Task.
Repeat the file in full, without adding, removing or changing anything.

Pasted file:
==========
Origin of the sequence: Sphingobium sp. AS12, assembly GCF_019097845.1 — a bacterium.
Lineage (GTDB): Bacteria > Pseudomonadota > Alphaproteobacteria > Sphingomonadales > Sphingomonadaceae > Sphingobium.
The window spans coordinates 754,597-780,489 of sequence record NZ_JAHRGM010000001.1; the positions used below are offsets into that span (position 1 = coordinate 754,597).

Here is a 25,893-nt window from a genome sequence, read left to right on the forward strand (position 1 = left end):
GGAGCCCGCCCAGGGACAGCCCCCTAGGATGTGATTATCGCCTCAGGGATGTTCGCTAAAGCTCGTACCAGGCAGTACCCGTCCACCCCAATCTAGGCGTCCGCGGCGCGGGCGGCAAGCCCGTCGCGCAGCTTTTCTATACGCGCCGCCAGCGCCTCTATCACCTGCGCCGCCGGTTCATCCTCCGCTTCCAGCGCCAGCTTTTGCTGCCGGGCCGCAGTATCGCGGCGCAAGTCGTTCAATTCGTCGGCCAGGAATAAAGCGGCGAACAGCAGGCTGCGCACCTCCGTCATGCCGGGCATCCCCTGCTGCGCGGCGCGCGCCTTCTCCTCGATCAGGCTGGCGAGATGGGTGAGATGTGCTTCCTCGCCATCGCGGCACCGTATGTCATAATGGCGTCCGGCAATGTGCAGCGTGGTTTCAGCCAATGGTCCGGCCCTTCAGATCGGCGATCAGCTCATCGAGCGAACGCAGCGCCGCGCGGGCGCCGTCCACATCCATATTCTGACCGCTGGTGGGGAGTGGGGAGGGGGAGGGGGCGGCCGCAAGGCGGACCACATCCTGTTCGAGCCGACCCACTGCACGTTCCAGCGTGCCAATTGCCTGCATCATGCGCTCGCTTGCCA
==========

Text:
Origin of the sequence: Sphingobium sp. AS12, assembly GCF_019097845.1 — a bacterium.
Lineage (GTDB): Bacteria > Pseudomonadota > Alphaproteobacteria > Sphingomonadales > Sphingomonadaceae > Sphingobium.
The window spans coordinates 754,597-780,489 of sequence record NZ_JAHRGM010000001.1; the positions used below are offsets into that span (position 1 = coordinate 754,597).

Here is a 25,893-nt window from a genome sequence, read left to right on the forward strand (position 1 = left end):
GGAGCCCGCCCAGGGACAGCCCCCTAGGATGTGATTATCGCCTCAGGGATGTTCGCTAAAGCTCGTACCAGGCAGTACCCGTCCACCCCAATCTAGGCGTCCGCGGCGCGGGCGGCAAGCCCGTCGCGCAGCTTTTCTATACGCGCCGCCAGCGCCTCTATCACCTGCGCCGCCGGTTCATCCTCCGCTTCCAGCGCCAGCTTTTGCTGCCGGGCCGCAGTATCGCGGCGCAAGTCGTTCAATTCGTCGGCCAGGAATAAAGCGGCGAACAGCAGGCTGCGCACCTCCGTCATGCCGGGCATCCCCTGCTGCGCGGCGCGCGCCTTCTCCTCGATCAGGCTGGCGAGATGGGTGAGATGTGCTTCCTCGCCATCGCGGCACCGTATGTCATAATGGCGTCCGGCAATGTGCAGCGTGGTTTCAGCCAATGGTCCGGCCCTTCAGATCGGCGATCAGCTCATCGAGCGAACGCAGCGCCGCGCGGGCGCCGTCCACATCCATATTCTGACCGCTGGTGGGGAGTGGGGAGGGGGAGGGGGCGGCCGCAAGGCGGACCACATCCTGTTCGAGCCGACCCACTGCACGTTCCAGCGTGCCAATTGCCTGCATCATGCGCTCGCTTGCCA